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-* greatest orators and statesmen of Europe, including Disraeli of England, Bismarck of representatives of Italy, France, Holland and Russia.

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EVER had Ireland another legal orator like Curran. He was a N member of the Irish Parliament after 1783, but his career there was quite eclipsed by that at the Bar. His eloquence, humor and sarcasm brought him an extensive practice. In crossexamination he was inimitable; “he argued, he cajoled, he ridiculed, he mimicked, he played off the various artillery of his talent upon the witness,” Charles Philips says. “There never lived a greater advocate; certainly never one more suited to the country in which his lot was cast. His eloquence was copious, rapid and ornate, and his power of mimicry beyond all description.” He began his career with a defect in speech, the school-boys calling him “Stuttering Jack Curran.” Like Demosthenes, he overcame this by earnest effort, practicing before a glass, declaiming celebrated orations and other means. Antony's oration over the dead body of Caesar was his favorite model

of eloquence.

[As an example of Curran's sarcasm, we append a brief extract from his remarks in 178o on the Pension System.] This polyglot of wealth, this museum of curiosities, the Pension List, embraces every link in the human chain, every description of men, women, and children, from the exalted excellence of a Hawke or a Rodney, to the debased situation of the lady who humbleth herself that she may be exalted. But the lessons it inculcates form its greatest perfection ; it teacheth that Sloth and Vice may eat that bread which Virtue and Honesty may starve for after they have earned it. It teaches the idle and dissolute to look up for that support which they are too proud to stoop and earn. It directs the minds of men to an entire reliance on the ruling Power of the State, who feeds the ravens of the Royal aviary, that cry


continually for food. It teaches them to imitate those saints on the Pension List that are like the lilies of the field; they toil not, neither do they spin, and yet are arrayed like Solomon in his glory. In fine, it teaches a lesson, which, indeed, they might have learned from Epictetus, that it is sometimes good not to be over-virtuous; it shows that, in proportion as our distresses increase, the munificence of the Crown increases also ; in proportion as our clothes are rent, the royal mantle is extended Over 11s. THE MARCH OF THE MIND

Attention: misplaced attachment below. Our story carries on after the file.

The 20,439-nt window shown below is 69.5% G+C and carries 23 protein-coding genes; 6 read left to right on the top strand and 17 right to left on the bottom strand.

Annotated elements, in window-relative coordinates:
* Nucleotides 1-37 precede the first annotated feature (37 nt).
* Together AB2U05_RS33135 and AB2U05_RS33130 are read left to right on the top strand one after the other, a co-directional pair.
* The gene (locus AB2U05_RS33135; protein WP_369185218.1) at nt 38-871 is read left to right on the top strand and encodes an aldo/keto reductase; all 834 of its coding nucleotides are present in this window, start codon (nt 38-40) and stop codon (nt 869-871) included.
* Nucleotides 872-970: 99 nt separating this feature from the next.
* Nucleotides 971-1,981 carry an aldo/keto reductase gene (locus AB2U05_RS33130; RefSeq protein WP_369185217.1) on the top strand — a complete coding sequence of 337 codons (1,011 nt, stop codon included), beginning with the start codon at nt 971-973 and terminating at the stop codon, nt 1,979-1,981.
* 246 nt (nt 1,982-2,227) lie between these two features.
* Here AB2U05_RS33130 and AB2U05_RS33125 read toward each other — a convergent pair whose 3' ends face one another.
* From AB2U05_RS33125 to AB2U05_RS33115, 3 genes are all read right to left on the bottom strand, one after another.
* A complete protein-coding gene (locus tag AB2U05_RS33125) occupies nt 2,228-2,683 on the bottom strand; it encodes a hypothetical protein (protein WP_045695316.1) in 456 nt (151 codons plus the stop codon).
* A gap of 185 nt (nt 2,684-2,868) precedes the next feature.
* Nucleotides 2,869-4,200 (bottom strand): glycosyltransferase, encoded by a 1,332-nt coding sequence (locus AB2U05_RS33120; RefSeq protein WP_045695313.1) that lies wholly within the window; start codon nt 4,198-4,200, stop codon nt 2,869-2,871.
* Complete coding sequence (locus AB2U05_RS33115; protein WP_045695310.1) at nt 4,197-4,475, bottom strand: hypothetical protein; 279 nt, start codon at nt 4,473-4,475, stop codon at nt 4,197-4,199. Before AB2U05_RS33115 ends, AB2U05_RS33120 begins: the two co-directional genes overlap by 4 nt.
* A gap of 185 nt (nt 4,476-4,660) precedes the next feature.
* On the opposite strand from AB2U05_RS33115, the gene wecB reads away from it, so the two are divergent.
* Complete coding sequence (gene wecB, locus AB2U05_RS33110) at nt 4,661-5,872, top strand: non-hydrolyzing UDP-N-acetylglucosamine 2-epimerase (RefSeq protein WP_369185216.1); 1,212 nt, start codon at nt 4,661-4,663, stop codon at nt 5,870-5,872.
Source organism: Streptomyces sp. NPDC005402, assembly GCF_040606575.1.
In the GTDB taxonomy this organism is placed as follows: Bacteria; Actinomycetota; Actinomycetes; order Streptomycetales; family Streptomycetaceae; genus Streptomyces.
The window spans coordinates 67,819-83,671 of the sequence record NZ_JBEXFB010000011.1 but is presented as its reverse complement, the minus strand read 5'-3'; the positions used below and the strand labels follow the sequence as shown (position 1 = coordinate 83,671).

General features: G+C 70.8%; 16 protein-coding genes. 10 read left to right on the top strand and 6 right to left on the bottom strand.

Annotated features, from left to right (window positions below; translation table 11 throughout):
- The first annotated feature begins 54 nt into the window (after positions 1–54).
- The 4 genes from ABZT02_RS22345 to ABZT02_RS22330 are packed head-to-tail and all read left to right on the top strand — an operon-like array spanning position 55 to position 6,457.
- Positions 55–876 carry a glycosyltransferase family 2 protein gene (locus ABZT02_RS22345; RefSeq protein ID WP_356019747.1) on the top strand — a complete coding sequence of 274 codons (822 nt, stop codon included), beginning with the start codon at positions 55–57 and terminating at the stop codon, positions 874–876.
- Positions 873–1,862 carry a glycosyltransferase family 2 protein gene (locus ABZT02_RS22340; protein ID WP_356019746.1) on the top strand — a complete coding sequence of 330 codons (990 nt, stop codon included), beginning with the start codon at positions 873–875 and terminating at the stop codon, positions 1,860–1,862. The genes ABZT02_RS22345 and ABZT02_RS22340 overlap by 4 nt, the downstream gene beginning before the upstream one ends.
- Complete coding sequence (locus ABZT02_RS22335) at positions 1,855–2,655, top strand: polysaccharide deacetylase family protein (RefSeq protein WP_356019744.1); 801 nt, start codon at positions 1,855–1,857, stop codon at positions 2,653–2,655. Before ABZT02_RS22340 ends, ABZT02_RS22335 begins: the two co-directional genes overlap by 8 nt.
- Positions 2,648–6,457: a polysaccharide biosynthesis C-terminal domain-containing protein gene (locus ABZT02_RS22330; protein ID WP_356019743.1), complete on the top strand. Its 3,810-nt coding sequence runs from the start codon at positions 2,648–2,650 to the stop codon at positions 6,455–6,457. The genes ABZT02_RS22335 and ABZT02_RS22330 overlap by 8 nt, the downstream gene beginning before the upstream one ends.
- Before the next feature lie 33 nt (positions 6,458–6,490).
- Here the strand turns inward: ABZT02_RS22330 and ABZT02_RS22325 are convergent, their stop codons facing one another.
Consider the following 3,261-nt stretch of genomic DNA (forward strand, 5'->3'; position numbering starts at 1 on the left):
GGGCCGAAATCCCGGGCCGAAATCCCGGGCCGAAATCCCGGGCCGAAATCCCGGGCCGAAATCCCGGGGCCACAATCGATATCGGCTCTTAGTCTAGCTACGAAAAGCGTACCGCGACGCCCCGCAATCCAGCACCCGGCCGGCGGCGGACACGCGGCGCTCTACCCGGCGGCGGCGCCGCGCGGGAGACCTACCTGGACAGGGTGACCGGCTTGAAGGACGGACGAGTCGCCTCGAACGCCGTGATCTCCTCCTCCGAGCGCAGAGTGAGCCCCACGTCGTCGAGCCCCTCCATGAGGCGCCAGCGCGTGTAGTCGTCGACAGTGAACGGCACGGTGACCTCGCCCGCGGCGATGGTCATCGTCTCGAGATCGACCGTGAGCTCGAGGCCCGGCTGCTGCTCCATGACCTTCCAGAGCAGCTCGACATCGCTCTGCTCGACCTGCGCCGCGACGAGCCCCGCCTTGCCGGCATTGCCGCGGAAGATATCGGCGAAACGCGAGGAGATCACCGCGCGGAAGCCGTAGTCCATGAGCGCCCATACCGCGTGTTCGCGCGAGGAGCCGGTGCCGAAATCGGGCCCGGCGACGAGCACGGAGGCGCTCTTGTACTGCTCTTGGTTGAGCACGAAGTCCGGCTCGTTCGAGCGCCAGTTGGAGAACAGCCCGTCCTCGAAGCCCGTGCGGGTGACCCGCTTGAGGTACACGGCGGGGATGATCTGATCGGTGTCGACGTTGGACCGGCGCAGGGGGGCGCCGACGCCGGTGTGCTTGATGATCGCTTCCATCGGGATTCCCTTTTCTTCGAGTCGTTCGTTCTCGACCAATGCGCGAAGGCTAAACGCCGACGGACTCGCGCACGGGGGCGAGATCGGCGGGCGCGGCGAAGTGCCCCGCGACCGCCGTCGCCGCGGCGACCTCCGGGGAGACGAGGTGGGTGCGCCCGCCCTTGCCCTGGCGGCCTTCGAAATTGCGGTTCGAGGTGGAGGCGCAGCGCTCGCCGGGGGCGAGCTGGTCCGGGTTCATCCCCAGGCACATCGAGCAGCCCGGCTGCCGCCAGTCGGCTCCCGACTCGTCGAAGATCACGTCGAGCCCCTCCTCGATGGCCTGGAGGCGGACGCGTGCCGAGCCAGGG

[From a speech in the Irish Parliament in 1796 we choose the following brief extract, in which Curran replaces satire and humor by eloquence, and strikingly delineates the march of the human mind.]

Gentlemen say the Catholics have got everything but seats in Parliament. Are we really afraid of giving them that privilege P Are we seriously afraid that Catholic venality might pollute the immaculate integrity of the House of Commons?—that a Catholic member would be more accessible to a promise, or a pension, or a bribe, than a Protestant 2 Lay your hands upon your hearts, look in one another's faces, and say Yes, and I will vote against this amendment. But is it the fact that they have everything 2 Is it the fact that they have the common benefit of the Constitution, or the common protection of the law 2

Another gentleman has said, the Catholics have got much, and ought to be content. Why have they got that much 2 Is it from the minister 2 Is it from the Parliament which threw their petition over its Bar 2 No! they got it by the great revolution of human affairs; by the astonishing march of the human mind; a march that has collected too much momentum, in its advance, to be now stopped in its progress. The bark is still afloat; she is freighted with the hopes and liberties of millions of men; she is already under way; the rower may faint, or the wind may sleep, but, rely upon it, she has already acquired an energy of advancement that will support her course and bring her to her destination; rely upon it, whether much or little remains, it is now vain to withhold it; rely upon it, you may as well stamp your foot upon the earth, in order to prevent its revolution. You cannot stop it! You will only remain a silly gnomon upon its surface, to measure the rapidity of rotation, until you are forced round and buried in the shade of that body whose irresistible course you would endeavor to oppose 1